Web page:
Do I have grounds to sue my employer and or building contractor for unsafe working conditions resulting in personal injury?

UPDATED: Dec 22, 2011

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Do I have grounds to sue my employer and or building contractor for unsafe working conditions resulting in personal injury?

My station at the fire department I work at has tested positive for toxic black mold that caused me to have asthma nosebleeds, chronic migraines, skin rashes and vertigo for 2 years. The governing body was informed of the water leak and building construction defect 1 year prior to discovery of the mold. Do I have grounds to sue my employer and/or contractor for unsafe working conditions that resulted in lung disease and possibly me being unfit for duty?

Asked on December 22, 2011 under Personal Injury, California


SJZ, Member, New York Bar / FreeAdvice Contributing Attorney

Answered 11 years ago | Contributor

You need to consult with an attorney with experience in suing governmental agencies immediately, if this is a municipal fire department; and/or someone with experience in suing chartable non-profits, if this is a volunteer fiire department.The answer is, if the fire department or whoever governs it had reason to know of the fact, or even significant risk, of mold, they may be liable--or at least, they might be, if you were talking about a typical private employer. However, there are special rules and immunities for both government agencies and for certain quasi-governmental or charitable organizations, which rules include shorter than usual timeframes for taking action. Therefore, since from the facts you describe, there could potentially be liability, speak to an experienced attorney right away to see if you can take action against your employer. Good luck.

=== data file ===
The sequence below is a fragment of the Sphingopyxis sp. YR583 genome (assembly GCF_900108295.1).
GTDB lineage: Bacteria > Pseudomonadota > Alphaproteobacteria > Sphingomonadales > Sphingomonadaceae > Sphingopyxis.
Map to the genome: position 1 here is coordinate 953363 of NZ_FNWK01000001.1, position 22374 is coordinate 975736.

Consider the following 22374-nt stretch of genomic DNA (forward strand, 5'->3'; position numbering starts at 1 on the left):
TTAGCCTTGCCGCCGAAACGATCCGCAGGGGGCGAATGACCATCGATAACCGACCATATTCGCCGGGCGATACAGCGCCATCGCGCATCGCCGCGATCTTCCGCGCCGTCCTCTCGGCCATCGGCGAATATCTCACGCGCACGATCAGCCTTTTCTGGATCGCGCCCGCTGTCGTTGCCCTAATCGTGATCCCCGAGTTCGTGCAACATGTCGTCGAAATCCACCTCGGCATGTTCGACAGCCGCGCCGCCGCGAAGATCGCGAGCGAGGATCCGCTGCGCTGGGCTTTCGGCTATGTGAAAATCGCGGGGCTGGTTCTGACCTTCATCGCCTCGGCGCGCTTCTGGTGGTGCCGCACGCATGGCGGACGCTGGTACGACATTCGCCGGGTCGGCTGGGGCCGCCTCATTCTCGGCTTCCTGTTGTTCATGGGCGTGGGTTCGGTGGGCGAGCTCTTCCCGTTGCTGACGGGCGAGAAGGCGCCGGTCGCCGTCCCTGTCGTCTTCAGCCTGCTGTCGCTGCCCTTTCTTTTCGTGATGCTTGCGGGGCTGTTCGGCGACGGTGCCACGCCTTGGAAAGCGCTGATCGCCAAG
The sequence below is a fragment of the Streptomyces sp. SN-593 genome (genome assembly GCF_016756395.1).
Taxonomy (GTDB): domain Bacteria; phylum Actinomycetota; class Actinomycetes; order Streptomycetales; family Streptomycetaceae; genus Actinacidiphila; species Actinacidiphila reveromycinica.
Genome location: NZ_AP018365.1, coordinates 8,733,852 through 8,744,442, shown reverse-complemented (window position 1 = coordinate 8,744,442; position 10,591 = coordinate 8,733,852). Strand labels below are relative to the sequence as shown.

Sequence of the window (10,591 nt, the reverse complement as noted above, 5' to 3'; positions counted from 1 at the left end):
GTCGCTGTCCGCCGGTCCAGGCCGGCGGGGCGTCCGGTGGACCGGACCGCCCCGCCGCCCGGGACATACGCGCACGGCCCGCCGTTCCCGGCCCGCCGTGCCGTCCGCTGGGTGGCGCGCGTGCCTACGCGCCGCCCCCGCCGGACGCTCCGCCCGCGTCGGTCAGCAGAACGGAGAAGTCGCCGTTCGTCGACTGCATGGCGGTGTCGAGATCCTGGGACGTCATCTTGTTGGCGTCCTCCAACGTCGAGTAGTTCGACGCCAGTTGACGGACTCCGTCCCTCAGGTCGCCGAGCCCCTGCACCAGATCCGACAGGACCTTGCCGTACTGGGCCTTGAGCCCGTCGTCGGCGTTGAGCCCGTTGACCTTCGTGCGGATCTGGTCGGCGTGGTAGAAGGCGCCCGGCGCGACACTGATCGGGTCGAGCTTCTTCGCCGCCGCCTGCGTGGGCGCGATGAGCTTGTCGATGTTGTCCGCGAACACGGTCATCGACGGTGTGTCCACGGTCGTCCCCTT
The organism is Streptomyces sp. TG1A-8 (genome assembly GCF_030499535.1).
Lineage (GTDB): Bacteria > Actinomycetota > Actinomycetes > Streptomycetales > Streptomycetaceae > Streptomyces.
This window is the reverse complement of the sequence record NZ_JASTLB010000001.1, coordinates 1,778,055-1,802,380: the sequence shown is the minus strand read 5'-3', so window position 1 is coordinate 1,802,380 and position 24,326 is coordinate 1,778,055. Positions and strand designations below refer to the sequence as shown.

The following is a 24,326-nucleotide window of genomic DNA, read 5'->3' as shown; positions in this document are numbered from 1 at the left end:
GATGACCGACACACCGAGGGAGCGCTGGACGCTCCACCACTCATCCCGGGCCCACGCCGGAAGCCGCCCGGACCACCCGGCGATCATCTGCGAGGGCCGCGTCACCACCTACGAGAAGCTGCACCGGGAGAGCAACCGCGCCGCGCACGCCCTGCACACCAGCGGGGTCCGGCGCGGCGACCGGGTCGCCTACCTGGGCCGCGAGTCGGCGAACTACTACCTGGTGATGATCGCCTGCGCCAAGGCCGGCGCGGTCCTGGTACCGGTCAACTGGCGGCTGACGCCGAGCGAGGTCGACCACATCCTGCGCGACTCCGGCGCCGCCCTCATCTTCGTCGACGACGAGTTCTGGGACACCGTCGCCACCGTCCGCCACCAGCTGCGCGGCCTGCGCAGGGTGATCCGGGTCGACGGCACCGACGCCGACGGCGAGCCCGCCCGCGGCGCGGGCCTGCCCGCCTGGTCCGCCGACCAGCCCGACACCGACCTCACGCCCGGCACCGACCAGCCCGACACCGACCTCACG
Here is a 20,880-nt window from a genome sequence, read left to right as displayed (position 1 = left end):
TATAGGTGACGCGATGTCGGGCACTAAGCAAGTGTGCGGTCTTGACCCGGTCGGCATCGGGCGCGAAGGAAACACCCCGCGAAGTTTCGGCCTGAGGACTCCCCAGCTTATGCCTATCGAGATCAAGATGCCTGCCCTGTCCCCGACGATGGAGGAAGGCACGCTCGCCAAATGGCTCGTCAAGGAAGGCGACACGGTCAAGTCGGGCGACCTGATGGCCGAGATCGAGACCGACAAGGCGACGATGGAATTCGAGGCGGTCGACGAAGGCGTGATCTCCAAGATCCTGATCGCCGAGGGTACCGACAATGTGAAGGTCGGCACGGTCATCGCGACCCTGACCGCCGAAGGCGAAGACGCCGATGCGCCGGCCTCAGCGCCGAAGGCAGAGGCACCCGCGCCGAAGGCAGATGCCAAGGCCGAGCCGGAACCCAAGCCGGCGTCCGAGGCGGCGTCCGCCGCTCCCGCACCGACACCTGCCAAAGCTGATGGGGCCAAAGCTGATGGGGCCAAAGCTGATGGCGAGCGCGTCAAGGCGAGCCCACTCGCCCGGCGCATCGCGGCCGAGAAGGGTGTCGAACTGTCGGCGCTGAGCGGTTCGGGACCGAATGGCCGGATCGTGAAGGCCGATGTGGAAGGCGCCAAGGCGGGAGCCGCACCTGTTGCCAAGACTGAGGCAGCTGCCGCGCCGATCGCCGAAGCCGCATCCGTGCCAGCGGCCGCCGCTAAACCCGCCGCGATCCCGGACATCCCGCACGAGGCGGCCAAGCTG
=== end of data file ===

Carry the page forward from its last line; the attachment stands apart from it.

IMPORTANT NOTICE: The Answer(s) provided above are for general information only. The attorney providing the answer was not serving as the attorney for the person submitting the question or in any attorney-client relationship with such person. Laws may vary from state to state, and sometimes change. Tiny variations in the facts, or a fact not set forth in a question, often can change a legal outcome or an attorney's conclusion. Although has verified the attorney was admitted to practice law in at least one jurisdiction, he or she may not be authorized to practice law in the jurisdiction referred to in the question, nor is he or she necessarily experienced in the area of the law involved. Unlike the information in the Answer(s) above, upon which you should NOT rely, for personal advice you can rely upon we suggest you retain an attorney to represent you.

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